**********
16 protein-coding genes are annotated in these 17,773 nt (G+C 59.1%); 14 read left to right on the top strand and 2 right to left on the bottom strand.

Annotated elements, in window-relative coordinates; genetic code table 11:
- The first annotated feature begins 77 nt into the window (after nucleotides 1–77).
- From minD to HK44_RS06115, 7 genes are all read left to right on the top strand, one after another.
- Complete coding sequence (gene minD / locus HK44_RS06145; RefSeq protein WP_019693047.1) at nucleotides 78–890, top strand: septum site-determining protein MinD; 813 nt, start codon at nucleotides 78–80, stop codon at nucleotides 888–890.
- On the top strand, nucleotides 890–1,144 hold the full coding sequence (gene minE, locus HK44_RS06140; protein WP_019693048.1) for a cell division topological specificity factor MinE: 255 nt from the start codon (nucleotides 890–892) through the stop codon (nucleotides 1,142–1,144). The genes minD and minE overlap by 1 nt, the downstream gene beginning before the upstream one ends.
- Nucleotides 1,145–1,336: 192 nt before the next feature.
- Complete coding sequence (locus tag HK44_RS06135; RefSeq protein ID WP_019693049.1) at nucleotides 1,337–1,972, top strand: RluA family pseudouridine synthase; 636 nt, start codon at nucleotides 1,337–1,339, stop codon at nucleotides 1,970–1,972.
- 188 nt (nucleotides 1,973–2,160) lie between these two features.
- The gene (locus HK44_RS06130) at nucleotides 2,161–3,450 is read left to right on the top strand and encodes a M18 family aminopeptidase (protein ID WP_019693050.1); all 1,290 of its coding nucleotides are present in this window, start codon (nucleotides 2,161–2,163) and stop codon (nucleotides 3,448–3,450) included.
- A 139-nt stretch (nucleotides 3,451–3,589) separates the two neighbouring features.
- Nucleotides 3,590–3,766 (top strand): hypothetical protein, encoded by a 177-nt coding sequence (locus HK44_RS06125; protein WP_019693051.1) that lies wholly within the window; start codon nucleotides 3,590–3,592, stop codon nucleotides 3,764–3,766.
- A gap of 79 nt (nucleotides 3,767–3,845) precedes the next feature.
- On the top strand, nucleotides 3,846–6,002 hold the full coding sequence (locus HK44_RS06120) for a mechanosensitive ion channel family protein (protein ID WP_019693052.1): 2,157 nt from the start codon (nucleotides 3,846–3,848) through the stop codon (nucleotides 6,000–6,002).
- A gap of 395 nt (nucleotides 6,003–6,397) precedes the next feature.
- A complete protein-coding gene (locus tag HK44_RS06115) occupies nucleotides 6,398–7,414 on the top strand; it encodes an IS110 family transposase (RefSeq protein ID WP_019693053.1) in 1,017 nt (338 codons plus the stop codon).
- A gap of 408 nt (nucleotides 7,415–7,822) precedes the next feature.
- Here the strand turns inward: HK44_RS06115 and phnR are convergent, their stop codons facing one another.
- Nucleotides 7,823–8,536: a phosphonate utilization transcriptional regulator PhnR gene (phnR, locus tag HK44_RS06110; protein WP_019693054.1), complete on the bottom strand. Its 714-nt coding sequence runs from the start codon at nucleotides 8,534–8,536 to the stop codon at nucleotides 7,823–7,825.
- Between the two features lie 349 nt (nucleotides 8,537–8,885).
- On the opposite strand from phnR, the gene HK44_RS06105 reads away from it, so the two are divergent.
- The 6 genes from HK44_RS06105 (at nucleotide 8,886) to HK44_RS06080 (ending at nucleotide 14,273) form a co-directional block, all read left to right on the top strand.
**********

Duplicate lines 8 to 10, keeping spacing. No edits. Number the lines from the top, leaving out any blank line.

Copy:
- Complete coding sequence (locus tag HK44_RS06135; RefSeq protein ID WP_019693049.1) at nucleotides 1,337–1,972, top strand: RluA family pseudouridine synthase; 636 nt, start codon at nucleotides 1,337–1,339, stop codon at nucleotides 1,970–1,972.
- 188 nt (nucleotides 1,973–2,160) lie between these two features.
- The gene (locus HK44_RS06130) at nucleotides 2,161–3,450 is read left to right on the top strand and encodes a M18 family aminopeptidase (protein ID WP_019693050.1); all 1,290 of its coding nucleotides are present in this window, start codon (nucleotides 2,161–2,163) and stop codon (nucleotides 3,448–3,450) included.